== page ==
Joyce Salisbury, “Rome’s Christian Empress: Galla Placidia Rules at the Twilight of the Empire” (Johns Hopkins UP, 2015)
The daughter of the emperor Theodosius I, Galla Placidia successfully navigated the tumultuous politics of the late Roman Empire to rule as regent for her son Valentinian III. In Rome’s Christian Empress: Galla Placidia Rules at the Twilight of the Read More
Benjamin J. Ribbens, “Levitical Sacrifice and Heavenly Cult in Hebrews” (De Gruyter, 2016)
Were the sacrifices of the Old Testament effectual? The book of Hebrews offers a critique of the Levitical cult and the sacrifices of the old covenant, even while explaining Christ’s new covenant sacrifice by comparison to them. Yet, if the… Read More
Matthew Gillis, “Heresy and Dissent in the Carolingian Empire: The Case of Gottschalk of Orbais” (Oxford UP, 2017)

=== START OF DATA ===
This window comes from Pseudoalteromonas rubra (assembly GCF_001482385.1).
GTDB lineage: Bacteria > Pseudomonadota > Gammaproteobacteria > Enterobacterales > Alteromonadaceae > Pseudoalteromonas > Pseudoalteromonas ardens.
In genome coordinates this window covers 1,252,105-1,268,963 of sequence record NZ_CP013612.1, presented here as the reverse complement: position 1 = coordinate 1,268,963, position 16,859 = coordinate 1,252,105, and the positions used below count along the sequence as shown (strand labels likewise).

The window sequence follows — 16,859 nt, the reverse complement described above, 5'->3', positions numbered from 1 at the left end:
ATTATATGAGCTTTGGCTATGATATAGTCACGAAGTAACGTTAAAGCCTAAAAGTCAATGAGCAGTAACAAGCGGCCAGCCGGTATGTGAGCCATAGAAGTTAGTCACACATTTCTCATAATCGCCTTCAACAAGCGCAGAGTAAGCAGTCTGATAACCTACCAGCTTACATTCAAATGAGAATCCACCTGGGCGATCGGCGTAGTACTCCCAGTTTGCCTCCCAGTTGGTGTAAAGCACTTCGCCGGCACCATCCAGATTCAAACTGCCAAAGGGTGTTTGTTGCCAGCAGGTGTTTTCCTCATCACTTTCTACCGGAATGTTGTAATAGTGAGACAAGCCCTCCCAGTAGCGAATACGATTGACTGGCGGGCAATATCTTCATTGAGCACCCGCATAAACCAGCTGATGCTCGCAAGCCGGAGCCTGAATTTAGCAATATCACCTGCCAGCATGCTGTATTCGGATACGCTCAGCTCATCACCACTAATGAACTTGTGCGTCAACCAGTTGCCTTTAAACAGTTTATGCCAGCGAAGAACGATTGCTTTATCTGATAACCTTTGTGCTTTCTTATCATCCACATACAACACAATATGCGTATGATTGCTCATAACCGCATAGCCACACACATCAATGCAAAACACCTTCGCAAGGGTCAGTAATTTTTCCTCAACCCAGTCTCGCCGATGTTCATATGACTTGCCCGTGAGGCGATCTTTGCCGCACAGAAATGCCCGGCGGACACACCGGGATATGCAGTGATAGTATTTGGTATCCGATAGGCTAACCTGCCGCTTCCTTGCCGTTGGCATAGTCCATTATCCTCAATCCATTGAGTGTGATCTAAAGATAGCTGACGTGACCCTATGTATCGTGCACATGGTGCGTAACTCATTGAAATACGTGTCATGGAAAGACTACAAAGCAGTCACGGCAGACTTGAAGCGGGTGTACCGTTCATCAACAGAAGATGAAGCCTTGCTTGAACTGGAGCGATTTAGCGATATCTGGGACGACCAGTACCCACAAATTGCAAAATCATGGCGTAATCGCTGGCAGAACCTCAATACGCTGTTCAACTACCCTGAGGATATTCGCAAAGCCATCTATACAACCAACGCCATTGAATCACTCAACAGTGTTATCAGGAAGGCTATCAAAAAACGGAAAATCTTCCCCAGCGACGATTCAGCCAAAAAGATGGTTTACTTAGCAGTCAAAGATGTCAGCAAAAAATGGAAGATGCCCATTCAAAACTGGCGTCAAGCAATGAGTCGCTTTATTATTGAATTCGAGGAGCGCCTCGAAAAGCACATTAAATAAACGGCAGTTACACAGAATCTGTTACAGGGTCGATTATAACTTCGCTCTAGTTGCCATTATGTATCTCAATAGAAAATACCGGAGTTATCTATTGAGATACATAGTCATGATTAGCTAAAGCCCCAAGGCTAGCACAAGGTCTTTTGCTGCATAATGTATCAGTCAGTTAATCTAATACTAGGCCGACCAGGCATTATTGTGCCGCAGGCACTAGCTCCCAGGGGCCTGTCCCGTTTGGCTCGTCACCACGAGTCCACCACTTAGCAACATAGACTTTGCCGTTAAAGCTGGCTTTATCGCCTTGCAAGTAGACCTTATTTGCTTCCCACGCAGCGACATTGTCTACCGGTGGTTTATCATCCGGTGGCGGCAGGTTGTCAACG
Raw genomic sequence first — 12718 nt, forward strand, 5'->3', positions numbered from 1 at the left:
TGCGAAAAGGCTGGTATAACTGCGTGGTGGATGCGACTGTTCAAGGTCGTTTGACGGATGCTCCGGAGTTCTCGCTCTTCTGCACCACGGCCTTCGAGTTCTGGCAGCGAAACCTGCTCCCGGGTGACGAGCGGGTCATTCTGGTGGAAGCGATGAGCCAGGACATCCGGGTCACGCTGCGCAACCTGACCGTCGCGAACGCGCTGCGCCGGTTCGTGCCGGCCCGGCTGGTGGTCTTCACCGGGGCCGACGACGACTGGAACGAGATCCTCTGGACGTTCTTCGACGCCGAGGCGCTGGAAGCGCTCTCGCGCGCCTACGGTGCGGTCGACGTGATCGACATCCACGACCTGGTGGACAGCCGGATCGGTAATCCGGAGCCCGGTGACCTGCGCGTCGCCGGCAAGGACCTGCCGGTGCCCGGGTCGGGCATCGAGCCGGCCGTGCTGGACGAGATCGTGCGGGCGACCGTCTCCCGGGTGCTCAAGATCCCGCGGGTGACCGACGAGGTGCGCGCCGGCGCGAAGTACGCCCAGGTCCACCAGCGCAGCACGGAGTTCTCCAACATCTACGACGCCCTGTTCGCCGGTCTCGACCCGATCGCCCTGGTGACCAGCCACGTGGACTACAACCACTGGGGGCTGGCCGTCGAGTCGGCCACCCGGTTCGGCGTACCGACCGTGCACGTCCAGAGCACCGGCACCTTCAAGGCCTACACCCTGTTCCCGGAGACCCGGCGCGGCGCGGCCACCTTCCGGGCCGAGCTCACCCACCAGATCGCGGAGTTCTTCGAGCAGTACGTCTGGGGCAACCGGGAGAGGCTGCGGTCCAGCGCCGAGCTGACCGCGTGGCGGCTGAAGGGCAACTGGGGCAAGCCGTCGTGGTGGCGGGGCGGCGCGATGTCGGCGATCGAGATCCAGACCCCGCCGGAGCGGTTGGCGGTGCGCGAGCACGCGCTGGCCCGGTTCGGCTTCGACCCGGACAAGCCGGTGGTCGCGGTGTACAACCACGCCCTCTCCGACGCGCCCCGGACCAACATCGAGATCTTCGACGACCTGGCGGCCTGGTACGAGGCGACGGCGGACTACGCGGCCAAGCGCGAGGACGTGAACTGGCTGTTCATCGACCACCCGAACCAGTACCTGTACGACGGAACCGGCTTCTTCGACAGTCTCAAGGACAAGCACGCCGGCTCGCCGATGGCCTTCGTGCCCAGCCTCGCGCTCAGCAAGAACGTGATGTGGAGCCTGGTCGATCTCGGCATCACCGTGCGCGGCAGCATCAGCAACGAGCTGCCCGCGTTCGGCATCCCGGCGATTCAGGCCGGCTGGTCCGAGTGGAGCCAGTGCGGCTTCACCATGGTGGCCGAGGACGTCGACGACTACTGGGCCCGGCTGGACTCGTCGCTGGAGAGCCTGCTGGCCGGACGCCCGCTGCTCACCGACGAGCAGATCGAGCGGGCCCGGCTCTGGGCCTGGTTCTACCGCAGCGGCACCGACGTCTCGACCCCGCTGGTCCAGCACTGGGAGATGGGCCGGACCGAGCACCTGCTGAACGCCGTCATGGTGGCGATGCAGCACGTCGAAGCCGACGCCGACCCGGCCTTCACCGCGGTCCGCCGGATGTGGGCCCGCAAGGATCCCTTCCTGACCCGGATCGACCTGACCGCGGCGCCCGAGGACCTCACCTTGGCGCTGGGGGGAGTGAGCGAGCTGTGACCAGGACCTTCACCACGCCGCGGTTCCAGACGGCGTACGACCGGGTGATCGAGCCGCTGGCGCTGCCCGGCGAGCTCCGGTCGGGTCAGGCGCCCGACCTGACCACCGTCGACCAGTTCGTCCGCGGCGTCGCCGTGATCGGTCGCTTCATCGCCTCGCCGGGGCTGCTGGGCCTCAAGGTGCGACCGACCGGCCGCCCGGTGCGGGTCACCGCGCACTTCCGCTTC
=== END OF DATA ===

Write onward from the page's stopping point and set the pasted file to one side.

In the popular imagination, heresy belongs to the Christian Middle Ages in much the way that the Crusades or courtly culture do. Non-specialists in the medieval field may assume that the problem of heresy always existed, uniformly, throughout the period.… Read More
Pekka Pitkanen, “A Commentary on Numbers: Narrative, Ritual and Colonialism” (Routledge, 2017)
Mainstream readings of Numbers have tended to see the book as a haphazard junkyard of material that connects Genesis—Leviticus with Deuteronomy and Joshua, composed at a late stage in the history of ancient Israel. By contrast, Pekka Pitkanen reads Numbers… Read More
Did the Protestant Reformation Have to Happen?
In the second podcast of Arguing History, historians Peter Marshall and Alec Ryrie address the question of whether the Protestant Reformation, an event which transformed Christianity in the Western world, was an inevitable event. This they do by considering… Read More
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